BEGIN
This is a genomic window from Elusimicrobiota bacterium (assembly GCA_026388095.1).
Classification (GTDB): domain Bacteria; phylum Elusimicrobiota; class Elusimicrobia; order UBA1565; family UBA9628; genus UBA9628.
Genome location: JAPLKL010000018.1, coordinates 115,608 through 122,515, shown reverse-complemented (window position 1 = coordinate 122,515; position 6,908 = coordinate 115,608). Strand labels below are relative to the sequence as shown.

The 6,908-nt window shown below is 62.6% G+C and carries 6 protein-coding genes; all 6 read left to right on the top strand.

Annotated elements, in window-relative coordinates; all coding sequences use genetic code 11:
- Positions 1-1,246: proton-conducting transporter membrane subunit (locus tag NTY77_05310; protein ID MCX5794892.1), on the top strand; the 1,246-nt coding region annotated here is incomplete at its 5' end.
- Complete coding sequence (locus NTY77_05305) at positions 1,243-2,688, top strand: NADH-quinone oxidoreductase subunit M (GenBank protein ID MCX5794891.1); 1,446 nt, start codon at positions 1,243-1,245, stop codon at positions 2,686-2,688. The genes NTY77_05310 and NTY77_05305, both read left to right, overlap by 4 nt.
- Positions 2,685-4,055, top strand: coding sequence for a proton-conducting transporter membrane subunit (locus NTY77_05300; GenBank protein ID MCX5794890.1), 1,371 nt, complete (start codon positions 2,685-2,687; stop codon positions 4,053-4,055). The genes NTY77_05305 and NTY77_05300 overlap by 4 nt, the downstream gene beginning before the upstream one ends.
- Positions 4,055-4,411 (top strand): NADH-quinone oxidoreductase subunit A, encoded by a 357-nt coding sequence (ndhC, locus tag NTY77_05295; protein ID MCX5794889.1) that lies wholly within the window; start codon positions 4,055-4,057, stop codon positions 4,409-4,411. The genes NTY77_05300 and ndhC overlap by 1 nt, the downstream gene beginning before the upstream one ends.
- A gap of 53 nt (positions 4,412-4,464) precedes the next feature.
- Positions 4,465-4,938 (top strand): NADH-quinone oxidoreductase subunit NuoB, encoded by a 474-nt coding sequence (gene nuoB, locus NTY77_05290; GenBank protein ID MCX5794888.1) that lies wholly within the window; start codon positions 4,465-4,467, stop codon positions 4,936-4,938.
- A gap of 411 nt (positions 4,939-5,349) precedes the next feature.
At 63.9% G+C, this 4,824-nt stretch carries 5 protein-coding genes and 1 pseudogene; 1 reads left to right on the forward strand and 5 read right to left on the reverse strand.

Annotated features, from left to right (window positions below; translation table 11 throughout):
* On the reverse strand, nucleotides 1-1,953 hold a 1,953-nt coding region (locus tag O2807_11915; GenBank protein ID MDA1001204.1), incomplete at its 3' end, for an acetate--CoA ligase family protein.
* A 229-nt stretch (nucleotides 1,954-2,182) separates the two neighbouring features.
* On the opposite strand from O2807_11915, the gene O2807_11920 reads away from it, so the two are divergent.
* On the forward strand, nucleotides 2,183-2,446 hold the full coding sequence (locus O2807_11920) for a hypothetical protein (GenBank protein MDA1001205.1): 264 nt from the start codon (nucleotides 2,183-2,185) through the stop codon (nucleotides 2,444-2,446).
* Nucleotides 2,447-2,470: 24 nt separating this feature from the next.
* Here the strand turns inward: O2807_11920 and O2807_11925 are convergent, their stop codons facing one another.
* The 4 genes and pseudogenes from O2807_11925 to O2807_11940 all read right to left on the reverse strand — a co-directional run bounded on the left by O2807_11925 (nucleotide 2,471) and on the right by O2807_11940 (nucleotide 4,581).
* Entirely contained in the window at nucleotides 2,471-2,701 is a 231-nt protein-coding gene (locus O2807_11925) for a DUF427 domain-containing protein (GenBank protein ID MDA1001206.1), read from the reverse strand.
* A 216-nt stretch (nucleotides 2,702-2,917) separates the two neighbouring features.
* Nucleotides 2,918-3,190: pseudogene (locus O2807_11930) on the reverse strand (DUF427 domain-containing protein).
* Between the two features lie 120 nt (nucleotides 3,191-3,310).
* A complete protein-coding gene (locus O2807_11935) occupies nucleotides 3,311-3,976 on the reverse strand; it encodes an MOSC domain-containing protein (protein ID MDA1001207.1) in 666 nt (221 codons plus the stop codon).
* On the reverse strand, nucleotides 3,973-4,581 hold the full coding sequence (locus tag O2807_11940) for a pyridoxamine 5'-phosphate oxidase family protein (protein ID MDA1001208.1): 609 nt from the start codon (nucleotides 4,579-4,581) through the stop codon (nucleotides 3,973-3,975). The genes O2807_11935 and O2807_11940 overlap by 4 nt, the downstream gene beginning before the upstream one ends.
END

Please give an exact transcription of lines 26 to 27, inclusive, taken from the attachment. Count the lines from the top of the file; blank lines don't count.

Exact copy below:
* A complete protein-coding gene (locus O2807_11935) occupies nucleotides 3,311-3,976 on the reverse strand; it encodes an MOSC domain-containing protein (protein ID MDA1001207.1) in 666 nt (221 codons plus the stop codon).
* On the reverse strand, nucleotides 3,973-4,581 hold the full coding sequence (locus tag O2807_11940) for a pyridoxamine 5'-phosphate oxidase family protein (protein ID MDA1001208.1): 609 nt from the start codon (nucleotides 4,579-4,581) through the stop codon (nucleotides 3,973-3,975). The genes O2807_11935 and O2807_11940 overlap by 4 nt, the downstream gene beginning before the upstream one ends.